The Chinese People's Liberation Army (PLA) Air Force said all Chinese future military planes would get stealth coating on it. The question is, how far are they in its development, or is it propaganda?
According to a report, the PLA AF is driving to improve its planes' stealth via coatings and standardized markings installed on them. The Chinese claim they will be less seen by eyesight and military radar. To date, the U.S. has one of the most advanced radars and spy planes that detect electronic signals and radiation. Chinese has made a substandard AWACS copy that is of low quality.
The new regulation dictates that new planes will have low observable coatings and markings on them. All airplanes of the PLA AF have required identifications, and the Chinese flag, Air Force, and the RedCross said the PLA Daily, reported Defense Aerospace.
China fears that not having their aircraft unprotected from more advanced radar and sensors used by the U.S. military and even India is deadly. Adapting to low observability lessens the chances of getting shot down.
Application of the special paint lessens corrosion and identifies where the craft originates. It acts as camouflage to mask the shape on the skyline when seen by observers. The end goal is to make the plane less observable in modern combat.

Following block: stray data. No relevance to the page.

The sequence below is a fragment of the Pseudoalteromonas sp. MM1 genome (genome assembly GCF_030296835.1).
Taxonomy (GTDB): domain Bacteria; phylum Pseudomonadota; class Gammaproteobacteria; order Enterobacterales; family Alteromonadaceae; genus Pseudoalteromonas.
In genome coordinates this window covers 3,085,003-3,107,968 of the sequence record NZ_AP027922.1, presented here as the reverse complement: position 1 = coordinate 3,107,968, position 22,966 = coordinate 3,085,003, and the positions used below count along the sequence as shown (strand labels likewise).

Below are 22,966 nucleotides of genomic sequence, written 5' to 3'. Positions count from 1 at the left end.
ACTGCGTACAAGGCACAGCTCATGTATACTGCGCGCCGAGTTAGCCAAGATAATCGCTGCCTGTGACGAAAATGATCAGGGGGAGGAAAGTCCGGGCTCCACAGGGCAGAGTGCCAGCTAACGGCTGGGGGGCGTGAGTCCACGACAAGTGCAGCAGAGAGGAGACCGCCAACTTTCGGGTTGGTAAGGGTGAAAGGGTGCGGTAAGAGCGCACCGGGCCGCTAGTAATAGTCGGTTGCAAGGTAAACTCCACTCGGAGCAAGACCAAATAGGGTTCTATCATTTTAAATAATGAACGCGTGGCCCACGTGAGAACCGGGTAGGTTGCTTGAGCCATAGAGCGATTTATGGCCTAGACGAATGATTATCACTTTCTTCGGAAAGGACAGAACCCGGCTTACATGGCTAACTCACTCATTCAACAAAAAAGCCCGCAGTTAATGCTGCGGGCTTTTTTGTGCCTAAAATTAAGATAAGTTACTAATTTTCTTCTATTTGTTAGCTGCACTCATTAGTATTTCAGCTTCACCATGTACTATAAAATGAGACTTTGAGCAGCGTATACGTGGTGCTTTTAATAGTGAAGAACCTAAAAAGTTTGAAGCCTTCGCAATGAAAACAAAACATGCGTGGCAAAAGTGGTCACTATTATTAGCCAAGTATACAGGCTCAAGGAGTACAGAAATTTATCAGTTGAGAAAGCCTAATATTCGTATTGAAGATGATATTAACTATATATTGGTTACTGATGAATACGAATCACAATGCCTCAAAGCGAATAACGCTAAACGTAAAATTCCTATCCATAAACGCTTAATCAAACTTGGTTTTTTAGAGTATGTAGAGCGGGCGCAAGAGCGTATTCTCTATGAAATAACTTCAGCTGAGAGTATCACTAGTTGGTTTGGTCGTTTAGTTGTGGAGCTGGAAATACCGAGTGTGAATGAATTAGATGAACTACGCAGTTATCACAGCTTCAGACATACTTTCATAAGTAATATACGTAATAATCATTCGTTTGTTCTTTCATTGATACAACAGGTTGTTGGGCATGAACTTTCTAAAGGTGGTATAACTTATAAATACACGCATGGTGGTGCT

Chinese are attempting to replicate the U.S. technology of low observable coatings and markings that conceal planes in stationary or in-flight. For a long time, Americans have been using this technology, said Ordnance Industry Science Technology, about the technology.
This way of thinking, including the U.S., developed low observable coatings and markings that would help planes blend into their environment, proving to be useful during combat. Ordnance Industry Science Technology, a Xi'an-based magazine on the national defense industry, reported on it.
Before allowing the installation of the low-visibility coatings, they were tested for efficacy if they are useful.
China's touted J-20 fighter is yet to be verified as capable as the F-35 or F-22, but all the same, the CCP claims it is less detectable by electronics and spotters. The Russian knockoff J-16 has been used as a testbed for the stealth paint, from 2018. But some sectors are asking of the data is homegrown or from other sources.
The J-16 was illegally copied from the Sukhoi Su-27 when it was purchased and replicated some of its systems. Though the engines have been copied yet have yielded a less powerful copy of the Soviet bruiser. But, now the J-16 has a different radar-absorbing coat.
According to a Chinese pilot, the newly applied paint could evade the American's most advanced radar and less evident to spotters.
The new coat provides the J-16 with stealth capabilities. Not only against the naked eye but also with electromagnetic devices, said Chinese Air Force pilot Jiang Jiaji last year on China Central Television.
Chinese Global Times claimed the stealth coating could be used on the Chinese military is on par with more establish non-Chinese sources.
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